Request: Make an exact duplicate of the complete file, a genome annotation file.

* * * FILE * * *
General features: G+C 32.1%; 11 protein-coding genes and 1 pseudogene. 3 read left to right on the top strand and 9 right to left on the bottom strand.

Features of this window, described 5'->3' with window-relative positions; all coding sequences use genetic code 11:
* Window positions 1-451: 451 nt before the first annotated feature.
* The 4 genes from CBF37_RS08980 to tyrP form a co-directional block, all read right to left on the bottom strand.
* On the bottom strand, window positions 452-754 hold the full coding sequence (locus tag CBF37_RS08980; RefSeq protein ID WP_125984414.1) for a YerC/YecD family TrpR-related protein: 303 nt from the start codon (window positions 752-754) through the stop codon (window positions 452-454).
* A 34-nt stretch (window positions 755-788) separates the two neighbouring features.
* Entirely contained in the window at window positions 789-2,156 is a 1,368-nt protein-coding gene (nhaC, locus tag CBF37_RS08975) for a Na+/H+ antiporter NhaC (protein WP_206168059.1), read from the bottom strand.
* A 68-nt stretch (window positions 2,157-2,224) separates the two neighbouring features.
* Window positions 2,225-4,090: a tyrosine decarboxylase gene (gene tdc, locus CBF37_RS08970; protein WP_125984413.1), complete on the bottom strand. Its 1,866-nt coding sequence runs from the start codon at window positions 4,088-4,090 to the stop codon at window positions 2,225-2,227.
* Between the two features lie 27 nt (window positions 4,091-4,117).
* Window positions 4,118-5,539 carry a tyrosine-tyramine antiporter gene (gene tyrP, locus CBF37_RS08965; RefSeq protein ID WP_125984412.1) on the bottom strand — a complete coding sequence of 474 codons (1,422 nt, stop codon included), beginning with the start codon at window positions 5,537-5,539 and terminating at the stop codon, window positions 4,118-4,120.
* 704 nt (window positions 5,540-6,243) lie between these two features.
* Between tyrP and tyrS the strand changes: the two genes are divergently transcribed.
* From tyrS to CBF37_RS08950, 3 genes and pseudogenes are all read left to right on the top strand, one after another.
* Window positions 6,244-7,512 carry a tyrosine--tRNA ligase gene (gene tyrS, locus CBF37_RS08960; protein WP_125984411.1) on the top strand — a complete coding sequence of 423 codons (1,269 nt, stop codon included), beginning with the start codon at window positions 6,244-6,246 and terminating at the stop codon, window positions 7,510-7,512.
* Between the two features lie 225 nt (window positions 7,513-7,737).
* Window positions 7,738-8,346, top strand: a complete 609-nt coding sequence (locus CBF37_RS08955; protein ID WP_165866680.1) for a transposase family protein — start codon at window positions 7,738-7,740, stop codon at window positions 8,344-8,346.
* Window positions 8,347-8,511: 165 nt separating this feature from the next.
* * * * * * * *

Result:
General features: G+C 32.1%; 11 protein-coding genes and 1 pseudogene. 3 read left to right on the top strand and 9 right to left on the bottom strand.

Features of this window, described 5'->3' with window-relative positions; all coding sequences use genetic code 11:
* Window positions 1-451: 451 nt before the first annotated feature.
* The 4 genes from CBF37_RS08980 to tyrP form a co-directional block, all read right to left on the bottom strand.
* On the bottom strand, window positions 452-754 hold the full coding sequence (locus tag CBF37_RS08980; RefSeq protein ID WP_125984414.1) for a YerC/YecD family TrpR-related protein: 303 nt from the start codon (window positions 752-754) through the stop codon (window positions 452-454).
* A 34-nt stretch (window positions 755-788) separates the two neighbouring features.
* Entirely contained in the window at window positions 789-2,156 is a 1,368-nt protein-coding gene (nhaC, locus tag CBF37_RS08975) for a Na+/H+ antiporter NhaC (protein WP_206168059.1), read from the bottom strand.
* A 68-nt stretch (window positions 2,157-2,224) separates the two neighbouring features.
* Window positions 2,225-4,090: a tyrosine decarboxylase gene (gene tdc, locus CBF37_RS08970; protein WP_125984413.1), complete on the bottom strand. Its 1,866-nt coding sequence runs from the start codon at window positions 4,088-4,090 to the stop codon at window positions 2,225-2,227.
* Between the two features lie 27 nt (window positions 4,091-4,117).
* Window positions 4,118-5,539 carry a tyrosine-tyramine antiporter gene (gene tyrP, locus CBF37_RS08965; RefSeq protein ID WP_125984412.1) on the bottom strand — a complete coding sequence of 474 codons (1,422 nt, stop codon included), beginning with the start codon at window positions 5,537-5,539 and terminating at the stop codon, window positions 4,118-4,120.
* 704 nt (window positions 5,540-6,243) lie between these two features.
* Between tyrP and tyrS the strand changes: the two genes are divergently transcribed.
* From tyrS to CBF37_RS08950, 3 genes and pseudogenes are all read left to right on the top strand, one after another.
* Window positions 6,244-7,512 carry a tyrosine--tRNA ligase gene (gene tyrS, locus CBF37_RS08960; protein WP_125984411.1) on the top strand — a complete coding sequence of 423 codons (1,269 nt, stop codon included), beginning with the start codon at window positions 6,244-6,246 and terminating at the stop codon, window positions 7,510-7,512.
* Between the two features lie 225 nt (window positions 7,513-7,737).
* Window positions 7,738-8,346, top strand: a complete 609-nt coding sequence (locus CBF37_RS08955; protein ID WP_165866680.1) for a transposase family protein — start codon at window positions 7,738-7,740, stop codon at window positions 8,344-8,346.
* Window positions 8,347-8,511: 165 nt separating this feature from the next.